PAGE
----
Mike Hurst is the Technical Manager of the SFI Foundation that provides certification for drivers and racing cars equipment in the USA. Mike discussed the importance of wearing adequate, fire-retardant clothing, and demonstrated the danger of wearing inadequate polyester/cotton-blend tees and briefs (not counting Nylon briefs and bras for women drivers), recommending instead genuine Nomex-fabric underwear. Wearing such underwear inside a typical SFI-5 rated suit increases heat protection from open flame by nearly 50%, while reducing body heat by offering a barrier against outside elements such as sunlight and engine generated heat in the racing vehicle. Mike also warned racers to stay away from a  growing number of counterfeit and often dangerous “safety” products manufactured in the Orient and marketed at very low prices on the Internet. Non certified safety harnesses using dangerous fibers and mild-steel buckles, head & neck protective devices, racing suits made of inadequate materials, often with fake FIA and SFI certification labels. As a general rule, if a deal sounds too good to be real, it is not and can greatly endanger the lives of such devices’ customers.  

The SNELL Memorial Foundation’s Chief Engineer and Executive Director, Ed Becker, described current helmet testing procedures and some new developments in regard to improving the process. Ed showed the inadequacy of certain, now obsolete, materials used as inner liner, unable to return to their pre-compression stage. Also described were the various acceptable standards now in use worldwide and their SNELL comparatives. Helmets bearing an FIA 8860-2004 or 2010 offer over 20% greater impact protection than helmets exceeding the SA-2015 standard. The FIA 8859 standard corresponds to the SNELL SA-2015. Ed also described as of utmost importance, the compression of the inner liner due to helmet wearing in multiple events over a period of time, often from the results of acceleration and deceleration, making the helmet’s fit loose on the wearer and rendering the helmet less efficient. This becomes critical as soon as the helmet can rotate even slightly in two planes on the head. It is also critically important for a racer to purchase his helmet from a factory-trained retailer, made to his individual head’s measures, instead of selecting a “one fits all” S, M or L generic unit of which fitment is often inadequate and will not offer adequate protection and comfort.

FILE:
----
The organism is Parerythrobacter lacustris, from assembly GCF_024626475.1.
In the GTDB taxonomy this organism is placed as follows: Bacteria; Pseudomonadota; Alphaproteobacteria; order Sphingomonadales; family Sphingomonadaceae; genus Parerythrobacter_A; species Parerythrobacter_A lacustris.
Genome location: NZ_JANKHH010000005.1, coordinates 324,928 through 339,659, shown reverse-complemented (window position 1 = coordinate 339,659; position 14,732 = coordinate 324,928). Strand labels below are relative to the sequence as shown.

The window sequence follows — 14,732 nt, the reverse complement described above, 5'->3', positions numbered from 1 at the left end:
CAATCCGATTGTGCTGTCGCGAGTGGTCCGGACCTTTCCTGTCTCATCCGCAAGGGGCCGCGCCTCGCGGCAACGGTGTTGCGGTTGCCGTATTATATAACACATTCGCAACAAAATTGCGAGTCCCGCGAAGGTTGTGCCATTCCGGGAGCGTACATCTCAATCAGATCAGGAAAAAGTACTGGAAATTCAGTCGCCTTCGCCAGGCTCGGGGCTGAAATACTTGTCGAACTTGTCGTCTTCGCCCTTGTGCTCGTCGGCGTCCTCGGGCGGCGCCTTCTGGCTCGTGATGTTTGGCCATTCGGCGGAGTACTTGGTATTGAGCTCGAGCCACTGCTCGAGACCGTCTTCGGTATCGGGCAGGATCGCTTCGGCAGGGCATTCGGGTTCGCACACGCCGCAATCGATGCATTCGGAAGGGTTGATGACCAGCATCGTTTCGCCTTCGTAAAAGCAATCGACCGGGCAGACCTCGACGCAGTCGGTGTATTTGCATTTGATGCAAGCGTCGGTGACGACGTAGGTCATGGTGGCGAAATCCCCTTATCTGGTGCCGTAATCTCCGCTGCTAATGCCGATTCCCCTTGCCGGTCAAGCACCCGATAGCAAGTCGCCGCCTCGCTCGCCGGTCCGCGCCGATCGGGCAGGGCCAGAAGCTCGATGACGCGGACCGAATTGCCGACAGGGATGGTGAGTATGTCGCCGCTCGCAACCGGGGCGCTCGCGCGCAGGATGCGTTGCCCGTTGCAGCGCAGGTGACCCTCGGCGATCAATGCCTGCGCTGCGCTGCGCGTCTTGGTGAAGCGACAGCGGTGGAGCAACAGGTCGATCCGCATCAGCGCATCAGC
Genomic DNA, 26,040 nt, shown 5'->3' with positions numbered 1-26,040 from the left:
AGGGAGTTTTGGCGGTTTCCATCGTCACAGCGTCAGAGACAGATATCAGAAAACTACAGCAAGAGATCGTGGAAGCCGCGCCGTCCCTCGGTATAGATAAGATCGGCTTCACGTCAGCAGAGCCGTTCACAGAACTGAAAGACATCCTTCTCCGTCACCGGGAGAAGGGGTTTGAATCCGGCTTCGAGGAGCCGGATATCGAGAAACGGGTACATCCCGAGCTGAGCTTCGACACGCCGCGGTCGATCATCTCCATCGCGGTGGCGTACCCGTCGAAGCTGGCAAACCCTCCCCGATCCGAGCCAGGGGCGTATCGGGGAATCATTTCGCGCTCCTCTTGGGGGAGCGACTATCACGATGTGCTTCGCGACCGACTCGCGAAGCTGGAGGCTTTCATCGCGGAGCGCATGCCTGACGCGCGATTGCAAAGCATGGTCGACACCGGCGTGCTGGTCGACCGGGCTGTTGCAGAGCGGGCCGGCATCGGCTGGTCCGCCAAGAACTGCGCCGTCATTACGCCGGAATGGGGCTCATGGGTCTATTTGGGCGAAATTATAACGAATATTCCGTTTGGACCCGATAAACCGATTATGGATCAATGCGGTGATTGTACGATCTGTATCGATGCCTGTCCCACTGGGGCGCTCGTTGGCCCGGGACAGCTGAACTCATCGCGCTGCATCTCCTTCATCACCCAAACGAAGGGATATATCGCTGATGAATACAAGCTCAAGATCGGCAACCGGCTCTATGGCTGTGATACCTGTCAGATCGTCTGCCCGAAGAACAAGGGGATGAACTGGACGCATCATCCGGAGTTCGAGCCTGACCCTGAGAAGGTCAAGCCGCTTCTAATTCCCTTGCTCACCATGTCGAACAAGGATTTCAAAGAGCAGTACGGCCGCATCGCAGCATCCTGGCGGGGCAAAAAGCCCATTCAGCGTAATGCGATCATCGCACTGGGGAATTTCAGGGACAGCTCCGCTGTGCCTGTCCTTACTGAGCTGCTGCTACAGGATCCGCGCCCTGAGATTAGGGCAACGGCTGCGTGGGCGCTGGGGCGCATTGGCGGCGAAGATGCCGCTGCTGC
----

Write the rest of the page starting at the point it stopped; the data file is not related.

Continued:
Former NASCAR Safety Director Tom Gideon focused on safety improvements brought by the introduction and implementation of the HANS device, invented by Dr. Robert Hubbard and Jim Downing, now mandatory in F1, IndyCar, NASCAR, many racing series worldwide, and now, SCORE. This after numerous deaths caused by basilar skull fracture and experienced by racing stars such as Ayrton Senna, Greg Moore, Dale Earnhardt, Adam Petty and so many others. Research performed by one of the Stand 21 Safety Foundation’s founding members, the late Dr. John Melvin, was also instrumental in the generalized use and implementation of the HANS device and better helmets. Today, the HANS device is indispensable. Tom also explained the improvements in safety belts from a 5-point to the 6-point system, that has greatly reduced the pressure encountered by the chest during an impact, while minimizing the risk of ‘submarining’.

To conclude the Seminar, Dave Morgan, Vice President & National Sales manager of TnT Rescue Systems demonstrated the latest rescue tools used to free drivers and passengers in road accidents, explaining a concern that newer cars using high-strength steel in A and B pillars presented them a new challenge as their multiple layers are making it difficult and more time consuming to free injured occupants, sometimes between life & death medical condition.  Dave brought TnT’s new emergency rescue support truck, complete with Jaws-of-Life tools, for a live demo outside.  This truck will be on duty at the 2017 Baja 1000. 

Guests were then provided with a delicious lunch and networking in Roger and Elise Norman’s den that offered direct access to the beach, while being served champagne drinks among others. All in all, it was a very informative day for racers and their families, in the comfort of exceptional surroundings. 

The Stand 21 Safety Foundation expresses here, its thanks to SCORE’s Roger and Elise Norman for their exceptional hospitality. 

Roger and Yves agreed to make the Safety Conference an annual event, allowing for other SCORE members to attend.  

For those who could be not present this year, SCORE will provide coverage of the speakers via videos and articles through the SCORE International website as well as the SCORE Journal digital magazine.